THE Scottish Government has a very clear vision behind its children and young people (Scotland) bill – to make Scotland the best place in the world to grow up. At the end of last year, the bill completed its stage one passage through the Scottish Parliament.
This is a once-in-a generation piece of legislation which has the potential to transform lives – and so I couldn’t help but feel disappointed that the minister had 15 minutes to introduce the bill and MSPs had less than five minutes each to contribute to a debate which felt considerably shorter than stage one sessions of bills gone by.
I was even more disappointed that there was no discussion of how the bill will meet the needs of some of the most vulnerable children and young people in our society. As a valued colleague in the sector commented in the usual flurry of emails which follow these debates: “for obvious and good reasons, virtually all of the attention focused on what is in this complex and wide-ranging bill; unfortunately, this meant that next to nothing was said about what is missing from – but should be in – this legislation”. And this meant that the needs of disabled children and their families were entirely absent from the stage one debate in parliament.
Enable Scotland has been working with organisations under the banner of the For Scotland’s Disabled Children (FSDC) and the Putting the Baby In the Bathwater coalition, to identify constructive suggestions to inform the development of a bill which will lead to real improvements in the lives of disabled children and young people, and their families.
It has been really exciting to be part of these discussions with colleagues, to speak with our members about their lived experiences to inform our positions, and to see organisations working constructively together to join forces and identify the common issues which matter most to the groups of children and families we represent.
I am proud that I am now working within a sector which is less concerned about name checks in debates and more concerned with identifying the bigger structural issues which can be addressed through legislation to benefit the majority of the people we represent. The last thing anyone needs or wants is an argument about which groups are more vulnerable, and therefore more deserving of having new duties reflected in law.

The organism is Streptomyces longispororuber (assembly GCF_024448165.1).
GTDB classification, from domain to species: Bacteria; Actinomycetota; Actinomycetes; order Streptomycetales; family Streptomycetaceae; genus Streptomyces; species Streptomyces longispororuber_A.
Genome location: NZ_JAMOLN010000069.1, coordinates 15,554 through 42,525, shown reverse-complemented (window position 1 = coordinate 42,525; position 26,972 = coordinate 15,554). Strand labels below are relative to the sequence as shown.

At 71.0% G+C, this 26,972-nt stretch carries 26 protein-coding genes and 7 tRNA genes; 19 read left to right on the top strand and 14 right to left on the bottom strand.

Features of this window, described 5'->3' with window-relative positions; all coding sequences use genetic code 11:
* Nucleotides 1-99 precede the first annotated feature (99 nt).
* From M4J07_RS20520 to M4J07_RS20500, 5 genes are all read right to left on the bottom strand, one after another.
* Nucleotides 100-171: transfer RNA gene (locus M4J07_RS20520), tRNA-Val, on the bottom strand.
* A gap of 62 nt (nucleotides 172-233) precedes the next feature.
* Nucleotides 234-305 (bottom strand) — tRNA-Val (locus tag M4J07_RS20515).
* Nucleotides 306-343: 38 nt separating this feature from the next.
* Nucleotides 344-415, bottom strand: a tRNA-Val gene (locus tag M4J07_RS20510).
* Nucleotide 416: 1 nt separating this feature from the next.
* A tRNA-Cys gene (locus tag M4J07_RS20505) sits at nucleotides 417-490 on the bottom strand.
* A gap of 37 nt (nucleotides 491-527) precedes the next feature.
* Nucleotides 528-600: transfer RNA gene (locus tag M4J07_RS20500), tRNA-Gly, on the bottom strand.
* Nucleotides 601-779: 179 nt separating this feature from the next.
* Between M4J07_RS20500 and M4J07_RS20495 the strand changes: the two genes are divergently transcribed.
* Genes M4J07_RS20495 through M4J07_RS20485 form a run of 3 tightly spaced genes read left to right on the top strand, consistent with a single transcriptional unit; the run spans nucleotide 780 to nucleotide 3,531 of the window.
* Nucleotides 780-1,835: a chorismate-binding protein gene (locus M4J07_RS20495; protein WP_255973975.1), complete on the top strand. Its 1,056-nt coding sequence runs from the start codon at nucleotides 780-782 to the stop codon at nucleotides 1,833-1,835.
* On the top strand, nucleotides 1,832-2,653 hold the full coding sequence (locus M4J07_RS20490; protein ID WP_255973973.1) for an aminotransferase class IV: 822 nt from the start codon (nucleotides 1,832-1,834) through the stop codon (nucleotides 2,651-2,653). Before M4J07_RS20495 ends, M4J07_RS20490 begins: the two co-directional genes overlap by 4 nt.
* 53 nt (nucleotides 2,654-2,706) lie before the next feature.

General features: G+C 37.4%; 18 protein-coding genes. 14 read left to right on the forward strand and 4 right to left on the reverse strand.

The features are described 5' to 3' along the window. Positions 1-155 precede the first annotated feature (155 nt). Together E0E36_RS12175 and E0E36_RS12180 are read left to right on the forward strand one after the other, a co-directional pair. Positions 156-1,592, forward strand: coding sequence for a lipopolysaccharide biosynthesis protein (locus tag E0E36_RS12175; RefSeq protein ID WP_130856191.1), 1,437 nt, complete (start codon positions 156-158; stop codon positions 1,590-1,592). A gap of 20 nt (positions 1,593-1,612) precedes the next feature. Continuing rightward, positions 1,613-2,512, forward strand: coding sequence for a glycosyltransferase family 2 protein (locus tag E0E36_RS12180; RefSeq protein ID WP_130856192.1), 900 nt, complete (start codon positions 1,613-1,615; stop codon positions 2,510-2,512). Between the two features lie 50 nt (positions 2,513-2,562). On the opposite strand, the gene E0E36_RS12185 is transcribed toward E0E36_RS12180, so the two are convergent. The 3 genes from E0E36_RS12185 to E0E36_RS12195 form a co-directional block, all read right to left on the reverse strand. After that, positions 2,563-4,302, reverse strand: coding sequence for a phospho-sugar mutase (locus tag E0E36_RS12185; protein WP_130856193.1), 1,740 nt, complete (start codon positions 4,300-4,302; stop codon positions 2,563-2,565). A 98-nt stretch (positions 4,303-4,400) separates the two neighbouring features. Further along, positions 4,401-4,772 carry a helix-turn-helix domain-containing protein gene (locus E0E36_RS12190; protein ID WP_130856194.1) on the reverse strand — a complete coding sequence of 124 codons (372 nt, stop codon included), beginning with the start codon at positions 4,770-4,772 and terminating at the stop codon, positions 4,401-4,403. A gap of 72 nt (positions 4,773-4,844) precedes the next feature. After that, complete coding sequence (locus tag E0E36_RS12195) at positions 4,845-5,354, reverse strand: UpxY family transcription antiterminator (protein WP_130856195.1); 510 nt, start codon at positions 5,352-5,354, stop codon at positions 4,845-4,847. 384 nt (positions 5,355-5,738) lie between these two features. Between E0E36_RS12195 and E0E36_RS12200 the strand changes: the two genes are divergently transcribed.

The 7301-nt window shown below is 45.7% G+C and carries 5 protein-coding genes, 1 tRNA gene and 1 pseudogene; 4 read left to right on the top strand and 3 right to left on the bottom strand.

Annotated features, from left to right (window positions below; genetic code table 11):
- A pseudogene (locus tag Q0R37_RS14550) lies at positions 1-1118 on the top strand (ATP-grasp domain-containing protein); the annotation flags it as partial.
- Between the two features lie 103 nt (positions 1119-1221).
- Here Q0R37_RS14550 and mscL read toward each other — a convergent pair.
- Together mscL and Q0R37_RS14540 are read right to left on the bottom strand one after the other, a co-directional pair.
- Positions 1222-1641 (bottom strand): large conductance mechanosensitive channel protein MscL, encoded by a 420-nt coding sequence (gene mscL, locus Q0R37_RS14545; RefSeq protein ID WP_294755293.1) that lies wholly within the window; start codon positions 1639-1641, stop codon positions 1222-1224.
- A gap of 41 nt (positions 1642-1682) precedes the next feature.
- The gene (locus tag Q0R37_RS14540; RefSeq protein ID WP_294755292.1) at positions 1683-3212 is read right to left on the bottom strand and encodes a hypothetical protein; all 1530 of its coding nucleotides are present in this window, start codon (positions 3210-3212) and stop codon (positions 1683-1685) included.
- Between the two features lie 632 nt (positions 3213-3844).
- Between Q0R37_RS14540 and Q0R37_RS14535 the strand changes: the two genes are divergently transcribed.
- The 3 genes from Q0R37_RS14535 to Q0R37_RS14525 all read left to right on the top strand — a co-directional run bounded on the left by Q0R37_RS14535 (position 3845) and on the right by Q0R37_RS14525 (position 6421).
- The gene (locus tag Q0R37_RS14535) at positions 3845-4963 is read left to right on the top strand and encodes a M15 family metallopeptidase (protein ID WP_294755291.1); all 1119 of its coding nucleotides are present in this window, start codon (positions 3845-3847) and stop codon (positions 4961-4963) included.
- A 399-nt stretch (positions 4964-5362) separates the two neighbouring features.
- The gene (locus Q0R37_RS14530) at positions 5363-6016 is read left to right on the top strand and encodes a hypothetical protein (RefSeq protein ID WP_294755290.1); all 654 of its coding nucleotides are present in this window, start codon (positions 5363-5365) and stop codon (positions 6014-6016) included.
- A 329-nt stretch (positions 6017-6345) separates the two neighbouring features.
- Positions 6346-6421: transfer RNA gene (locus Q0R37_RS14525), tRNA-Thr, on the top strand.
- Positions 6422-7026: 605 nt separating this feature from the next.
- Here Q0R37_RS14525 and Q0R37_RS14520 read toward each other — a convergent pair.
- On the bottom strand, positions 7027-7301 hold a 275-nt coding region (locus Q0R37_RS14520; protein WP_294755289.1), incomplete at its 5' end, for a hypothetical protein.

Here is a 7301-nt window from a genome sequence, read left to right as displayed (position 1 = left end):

At the same time however, it cannot be representative of the needs of our society that disabled children and families are entirely missing from the Stage 1 debate in Parliament, and so far, in the bill as amended at Stage 2. This is not for want of trying on our part, and on the part of some MSPs who have raised the needs of disabled children and their families at committee.
As organisations representing the views of disabled children and families, we have collaborated across the sector to issue written evidence, debate briefings, and spent time meeting with Scottish Government officials, who have been very generous with their time and keen to listen.
While we know the intentions of the bill are to universally benefit all children and young people, experience teaches us that without a clear and strong steer from legislation, the needs of disabled children and young people can all too often be missing in local service planning. There is, rightly, a clear focus on improving outcomes for looked after and accommodated children and young people in the bill. I can see no good reason for not extending that vision to include disabled children.
MSPs have a crucial chance to ensure that the bill delivers its intentions of improved outcomes for disabled children and young people by focusing scrutiny and further amendments to strengthen the bill around the following top four issues for disabled children and their families: transitions to adult services, early years, family support and routes of redress. We will play our part by working to influence across the chamber to make sure that this is a bill that delivers for Scotland’s disabled children. Will our MSPs?